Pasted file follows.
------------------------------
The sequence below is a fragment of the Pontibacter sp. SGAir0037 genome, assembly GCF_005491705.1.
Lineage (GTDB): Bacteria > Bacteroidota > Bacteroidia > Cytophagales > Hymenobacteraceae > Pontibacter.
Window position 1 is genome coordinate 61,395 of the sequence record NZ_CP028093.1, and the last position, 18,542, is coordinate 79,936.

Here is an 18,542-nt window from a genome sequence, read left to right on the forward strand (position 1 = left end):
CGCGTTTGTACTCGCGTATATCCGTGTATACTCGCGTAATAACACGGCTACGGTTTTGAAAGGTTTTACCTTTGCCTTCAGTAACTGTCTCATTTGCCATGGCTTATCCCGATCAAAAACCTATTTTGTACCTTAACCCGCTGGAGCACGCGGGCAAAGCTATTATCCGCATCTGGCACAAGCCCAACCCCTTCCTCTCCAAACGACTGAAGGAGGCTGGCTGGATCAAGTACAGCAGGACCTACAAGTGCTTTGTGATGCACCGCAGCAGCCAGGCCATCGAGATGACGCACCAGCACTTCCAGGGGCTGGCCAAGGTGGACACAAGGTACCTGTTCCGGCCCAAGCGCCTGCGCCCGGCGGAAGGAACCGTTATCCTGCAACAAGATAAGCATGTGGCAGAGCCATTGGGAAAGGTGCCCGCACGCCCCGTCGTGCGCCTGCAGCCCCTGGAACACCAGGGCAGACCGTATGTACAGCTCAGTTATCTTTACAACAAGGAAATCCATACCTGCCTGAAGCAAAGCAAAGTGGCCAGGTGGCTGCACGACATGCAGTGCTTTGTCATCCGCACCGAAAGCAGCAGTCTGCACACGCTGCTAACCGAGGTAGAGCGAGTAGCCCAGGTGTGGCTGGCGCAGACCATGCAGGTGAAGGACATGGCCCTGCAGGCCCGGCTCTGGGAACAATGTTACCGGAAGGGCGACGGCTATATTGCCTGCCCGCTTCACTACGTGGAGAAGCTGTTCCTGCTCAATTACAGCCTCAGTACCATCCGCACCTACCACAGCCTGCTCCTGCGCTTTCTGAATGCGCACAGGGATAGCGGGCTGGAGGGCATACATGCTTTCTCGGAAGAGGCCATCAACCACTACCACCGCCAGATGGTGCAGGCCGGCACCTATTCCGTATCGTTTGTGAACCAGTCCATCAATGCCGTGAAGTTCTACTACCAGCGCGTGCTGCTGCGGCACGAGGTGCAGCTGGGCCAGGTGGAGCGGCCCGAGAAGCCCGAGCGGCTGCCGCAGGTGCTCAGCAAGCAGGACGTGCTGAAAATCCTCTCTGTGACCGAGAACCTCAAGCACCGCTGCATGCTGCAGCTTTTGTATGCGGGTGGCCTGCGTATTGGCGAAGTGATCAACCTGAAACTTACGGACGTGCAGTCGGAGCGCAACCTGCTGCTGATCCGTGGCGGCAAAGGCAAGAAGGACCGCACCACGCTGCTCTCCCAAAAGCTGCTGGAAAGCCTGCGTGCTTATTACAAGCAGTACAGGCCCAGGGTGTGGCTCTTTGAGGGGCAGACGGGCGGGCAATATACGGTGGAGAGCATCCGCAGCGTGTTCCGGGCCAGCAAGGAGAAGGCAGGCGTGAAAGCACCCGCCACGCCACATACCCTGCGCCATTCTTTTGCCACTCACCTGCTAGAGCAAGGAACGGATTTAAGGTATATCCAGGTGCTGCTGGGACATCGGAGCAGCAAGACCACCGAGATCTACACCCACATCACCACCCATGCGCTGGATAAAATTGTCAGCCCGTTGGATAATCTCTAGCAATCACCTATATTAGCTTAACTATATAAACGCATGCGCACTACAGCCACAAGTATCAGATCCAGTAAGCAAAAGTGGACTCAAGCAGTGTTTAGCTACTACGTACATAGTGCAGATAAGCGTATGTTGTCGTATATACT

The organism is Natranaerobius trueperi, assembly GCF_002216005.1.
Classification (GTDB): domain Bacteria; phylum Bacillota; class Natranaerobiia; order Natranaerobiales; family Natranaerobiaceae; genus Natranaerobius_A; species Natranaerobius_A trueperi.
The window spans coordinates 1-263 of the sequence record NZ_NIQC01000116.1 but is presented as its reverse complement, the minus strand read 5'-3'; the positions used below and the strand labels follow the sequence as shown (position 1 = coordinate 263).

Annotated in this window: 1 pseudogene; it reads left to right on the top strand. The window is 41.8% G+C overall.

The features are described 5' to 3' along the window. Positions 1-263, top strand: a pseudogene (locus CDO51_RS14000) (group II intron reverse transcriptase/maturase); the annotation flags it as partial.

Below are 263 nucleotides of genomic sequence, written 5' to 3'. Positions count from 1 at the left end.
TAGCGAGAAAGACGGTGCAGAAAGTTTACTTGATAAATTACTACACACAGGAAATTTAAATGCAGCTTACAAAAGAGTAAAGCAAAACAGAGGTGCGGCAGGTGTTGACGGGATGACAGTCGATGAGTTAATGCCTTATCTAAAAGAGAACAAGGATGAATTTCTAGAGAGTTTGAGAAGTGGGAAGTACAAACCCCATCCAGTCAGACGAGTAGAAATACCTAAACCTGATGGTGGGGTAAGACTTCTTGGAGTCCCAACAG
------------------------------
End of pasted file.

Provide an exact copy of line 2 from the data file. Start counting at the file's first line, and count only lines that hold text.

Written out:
Lineage (GTDB): Bacteria > Bacteroidota > Bacteroidia > Cytophagales > Hymenobacteraceae > Pontibacter.